LSAT in Real Life: Weiner Phallus-cies
- Jun 24, 2011
- LSAT, Politics
Did you hear about Congressman Weiner?
Okay, so if we were the New York Times, CNN, or David Letterman, we would be a little late on the Anthony Weiner sexting and tweeting scandal. We’re an LSAT test prep company. The fact that we’re making crotch jokes to illustrate real LSAT concepts deserves some sort of street cred from the blogosphere, doesn’t it? We know that before class begins, most students have a lot of anxiety, and very little accurate information about what the LSAT really tests. Make no mistake, it’s a difficult exam. It’s also a very learnable exam, and we firmly believe that the next three months don’t have to be a drag. Today, I will cover three of the most commonly tested logical fallacies on the LSAT, all within the context of a disgraced congressman’s bulging embarrassment.
Oftentimes, logical missteps will show up on the LSAT in what we call a FLAW question. The prompt will go something like this: The author’s reasoning is most vulnerable to criticism on which one of the following grounds? You will then select the answer choice that correctly identifies where the author went awry. Unless the LSAC completely loses their collective minds, you’ll never see any of these sophomoric, Weiner-related questions on an actual LSAT, but you are guaranteed to be tested on the concepts within them. Enjoy.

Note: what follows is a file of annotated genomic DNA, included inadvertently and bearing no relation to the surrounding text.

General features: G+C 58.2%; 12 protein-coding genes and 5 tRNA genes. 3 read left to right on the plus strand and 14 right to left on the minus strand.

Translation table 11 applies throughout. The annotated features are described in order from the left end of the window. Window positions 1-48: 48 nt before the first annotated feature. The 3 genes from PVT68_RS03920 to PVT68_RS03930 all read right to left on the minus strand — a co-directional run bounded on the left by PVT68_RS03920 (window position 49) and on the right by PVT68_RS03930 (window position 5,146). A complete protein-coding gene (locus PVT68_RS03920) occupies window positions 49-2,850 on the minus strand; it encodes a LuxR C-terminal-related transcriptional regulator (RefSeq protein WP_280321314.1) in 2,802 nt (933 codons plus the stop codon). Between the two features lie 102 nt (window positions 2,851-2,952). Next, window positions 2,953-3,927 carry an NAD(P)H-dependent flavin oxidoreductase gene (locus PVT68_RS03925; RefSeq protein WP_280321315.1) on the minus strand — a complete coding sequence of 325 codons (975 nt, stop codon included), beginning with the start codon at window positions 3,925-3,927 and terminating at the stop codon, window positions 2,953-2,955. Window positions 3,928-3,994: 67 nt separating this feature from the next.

Concerned Tea Party Member: “Congressman Weiner undoubtedly misled everyone when he told the press, and the citizens of this great nation, that his Twitter account was hacked and that he was not responsible for the perverse photos in question. He is a lewd liar. A lewd liar I say! In light of this recent scandal it is clear that the United States Congress is a dishonest, lewd branch of government. Where is Ronald Regan when we need him most?”